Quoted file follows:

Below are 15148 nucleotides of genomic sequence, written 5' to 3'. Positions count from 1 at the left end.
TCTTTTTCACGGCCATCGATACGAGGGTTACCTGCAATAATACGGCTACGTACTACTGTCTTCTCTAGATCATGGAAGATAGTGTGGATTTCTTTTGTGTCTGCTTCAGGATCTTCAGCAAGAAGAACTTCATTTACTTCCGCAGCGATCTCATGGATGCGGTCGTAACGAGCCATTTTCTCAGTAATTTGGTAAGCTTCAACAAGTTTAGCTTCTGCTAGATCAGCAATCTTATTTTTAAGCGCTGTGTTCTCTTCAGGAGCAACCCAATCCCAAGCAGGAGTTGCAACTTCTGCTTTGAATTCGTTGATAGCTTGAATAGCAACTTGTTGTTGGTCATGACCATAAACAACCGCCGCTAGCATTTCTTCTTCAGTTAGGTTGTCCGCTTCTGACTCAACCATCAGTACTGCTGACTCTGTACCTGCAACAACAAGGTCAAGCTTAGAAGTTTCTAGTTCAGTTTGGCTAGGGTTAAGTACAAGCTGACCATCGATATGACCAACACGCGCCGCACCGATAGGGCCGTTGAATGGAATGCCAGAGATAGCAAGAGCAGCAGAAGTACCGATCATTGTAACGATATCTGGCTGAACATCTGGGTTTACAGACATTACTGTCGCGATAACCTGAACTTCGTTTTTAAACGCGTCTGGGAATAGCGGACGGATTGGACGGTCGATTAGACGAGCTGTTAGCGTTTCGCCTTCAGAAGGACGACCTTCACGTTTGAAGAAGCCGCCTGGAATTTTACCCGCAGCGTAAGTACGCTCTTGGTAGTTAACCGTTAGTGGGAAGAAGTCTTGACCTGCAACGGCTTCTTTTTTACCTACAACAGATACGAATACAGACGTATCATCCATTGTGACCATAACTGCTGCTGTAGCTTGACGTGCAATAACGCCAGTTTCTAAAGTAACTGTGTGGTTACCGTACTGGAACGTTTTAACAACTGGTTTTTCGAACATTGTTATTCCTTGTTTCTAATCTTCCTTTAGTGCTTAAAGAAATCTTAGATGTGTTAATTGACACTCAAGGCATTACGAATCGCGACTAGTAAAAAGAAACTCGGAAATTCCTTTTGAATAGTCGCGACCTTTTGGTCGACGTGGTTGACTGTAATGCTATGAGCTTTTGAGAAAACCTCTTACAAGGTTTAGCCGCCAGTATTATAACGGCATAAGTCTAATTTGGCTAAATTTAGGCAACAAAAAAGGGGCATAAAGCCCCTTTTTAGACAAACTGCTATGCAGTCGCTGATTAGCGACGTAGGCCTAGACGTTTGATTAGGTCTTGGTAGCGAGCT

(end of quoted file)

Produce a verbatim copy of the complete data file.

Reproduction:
Below are 15148 nucleotides of genomic sequence, written 5' to 3'. Positions count from 1 at the left end.
TCTTTTTCACGGCCATCGATACGAGGGTTACCTGCAATAATACGGCTACGTACTACTGTCTTCTCTAGATCATGGAAGATAGTGTGGATTTCTTTTGTGTCTGCTTCAGGATCTTCAGCAAGAAGAACTTCATTTACTTCCGCAGCGATCTCATGGATGCGGTCGTAACGAGCCATTTTCTCAGTAATTTGGTAAGCTTCAACAAGTTTAGCTTCTGCTAGATCAGCAATCTTATTTTTAAGCGCTGTGTTCTCTTCAGGAGCAACCCAATCCCAAGCAGGAGTTGCAACTTCTGCTTTGAATTCGTTGATAGCTTGAATAGCAACTTGTTGTTGGTCATGACCATAAACAACCGCCGCTAGCATTTCTTCTTCAGTTAGGTTGTCCGCTTCTGACTCAACCATCAGTACTGCTGACTCTGTACCTGCAACAACAAGGTCAAGCTTAGAAGTTTCTAGTTCAGTTTGGCTAGGGTTAAGTACAAGCTGACCATCGATATGACCAACACGCGCCGCACCGATAGGGCCGTTGAATGGAATGCCAGAGATAGCAAGAGCAGCAGAAGTACCGATCATTGTAACGATATCTGGCTGAACATCTGGGTTTACAGACATTACTGTCGCGATAACCTGAACTTCGTTTTTAAACGCGTCTGGGAATAGCGGACGGATTGGACGGTCGATTAGACGAGCTGTTAGCGTTTCGCCTTCAGAAGGACGACCTTCACGTTTGAAGAAGCCGCCTGGAATTTTACCCGCAGCGTAAGTACGCTCTTGGTAGTTAACCGTTAGTGGGAAGAAGTCTTGACCTGCAACGGCTTCTTTTTTACCTACAACAGATACGAATACAGACGTATCATCCATTGTGACCATAACTGCTGCTGTAGCTTGACGTGCAATAACGCCAGTTTCTAAAGTAACTGTGTGGTTACCGTACTGGAACGTTTTAACAACTGGTTTTTCGAACATTGTTATTCCTTGTTTCTAATCTTCCTTTAGTGCTTAAAGAAATCTTAGATGTGTTAATTGACACTCAAGGCATTACGAATCGCGACTAGTAAAAAGAAACTCGGAAATTCCTTTTGAATAGTCGCGACCTTTTGGTCGACGTGGTTGACTGTAATGCTATGAGCTTTTGAGAAAACCTCTTACAAGGTTTAGCCGCCAGTATTATAACGGCATAAGTCTAATTTGGCTAAATTTAGGCAACAAAAAAGGGGCATAAAGCCCCTTTTTAGACAAACTGCTATGCAGTCGCTGATTAGCGACGTAGGCCTAGACGTTTGATTAGGTCTTGGTAGCGAGCT